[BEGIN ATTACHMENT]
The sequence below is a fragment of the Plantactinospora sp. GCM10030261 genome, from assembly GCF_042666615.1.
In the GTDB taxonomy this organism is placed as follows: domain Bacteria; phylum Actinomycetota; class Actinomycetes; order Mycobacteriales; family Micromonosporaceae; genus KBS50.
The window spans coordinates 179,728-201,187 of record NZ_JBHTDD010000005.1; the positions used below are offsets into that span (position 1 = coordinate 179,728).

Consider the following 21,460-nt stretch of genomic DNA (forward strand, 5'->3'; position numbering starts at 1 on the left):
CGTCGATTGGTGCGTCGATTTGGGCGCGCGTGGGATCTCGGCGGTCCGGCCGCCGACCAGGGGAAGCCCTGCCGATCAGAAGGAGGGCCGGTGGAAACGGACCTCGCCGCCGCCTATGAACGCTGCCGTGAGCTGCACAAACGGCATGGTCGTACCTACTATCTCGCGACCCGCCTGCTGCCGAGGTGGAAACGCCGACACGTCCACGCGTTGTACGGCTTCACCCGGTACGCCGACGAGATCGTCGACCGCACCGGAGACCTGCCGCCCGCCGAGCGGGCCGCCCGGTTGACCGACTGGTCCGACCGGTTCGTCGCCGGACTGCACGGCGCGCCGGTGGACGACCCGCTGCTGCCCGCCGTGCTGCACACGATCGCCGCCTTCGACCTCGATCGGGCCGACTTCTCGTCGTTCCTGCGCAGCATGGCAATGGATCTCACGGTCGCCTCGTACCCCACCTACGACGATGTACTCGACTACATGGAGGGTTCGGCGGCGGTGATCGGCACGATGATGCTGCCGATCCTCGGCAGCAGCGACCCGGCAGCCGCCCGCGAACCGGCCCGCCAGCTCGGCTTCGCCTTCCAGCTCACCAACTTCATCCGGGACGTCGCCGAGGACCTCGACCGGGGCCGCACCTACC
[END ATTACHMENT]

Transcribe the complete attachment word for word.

The sequence below is a fragment of the Plantactinospora sp. GCM10030261 genome, from assembly GCF_042666615.1.
In the GTDB taxonomy this organism is placed as follows: domain Bacteria; phylum Actinomycetota; class Actinomycetes; order Mycobacteriales; family Micromonosporaceae; genus KBS50.
The window spans coordinates 179,728-201,187 of record NZ_JBHTDD010000005.1; the positions used below are offsets into that span (position 1 = coordinate 179,728).

Consider the following 21,460-nt stretch of genomic DNA (forward strand, 5'->3'; position numbering starts at 1 on the left):
CGTCGATTGGTGCGTCGATTTGGGCGCGCGTGGGATCTCGGCGGTCCGGCCGCCGACCAGGGGAAGCCCTGCCGATCAGAAGGAGGGCCGGTGGAAACGGACCTCGCCGCCGCCTATGAACGCTGCCGTGAGCTGCACAAACGGCATGGTCGTACCTACTATCTCGCGACCCGCCTGCTGCCGAGGTGGAAACGCCGACACGTCCACGCGTTGTACGGCTTCACCCGGTACGCCGACGAGATCGTCGACCGCACCGGAGACCTGCCGCCCGCCGAGCGGGCCGCCCGGTTGACCGACTGGTCCGACCGGTTCGTCGCCGGACTGCACGGCGCGCCGGTGGACGACCCGCTGCTGCCCGCCGTGCTGCACACGATCGCCGCCTTCGACCTCGATCGGGCCGACTTCTCGTCGTTCCTGCGCAGCATGGCAATGGATCTCACGGTCGCCTCGTACCCCACCTACGACGATGTACTCGACTACATGGAGGGTTCGGCGGCGGTGATCGGCACGATGATGCTGCCGATCCTCGGCAGCAGCGACCCGGCAGCCGCCCGCGAACCGGCCCGCCAGCTCGGCTTCGCCTTCCAGCTCACCAACTTCATCCGGGACGTCGCCGAGGACCTCGACCGGGGCCGCACCTACC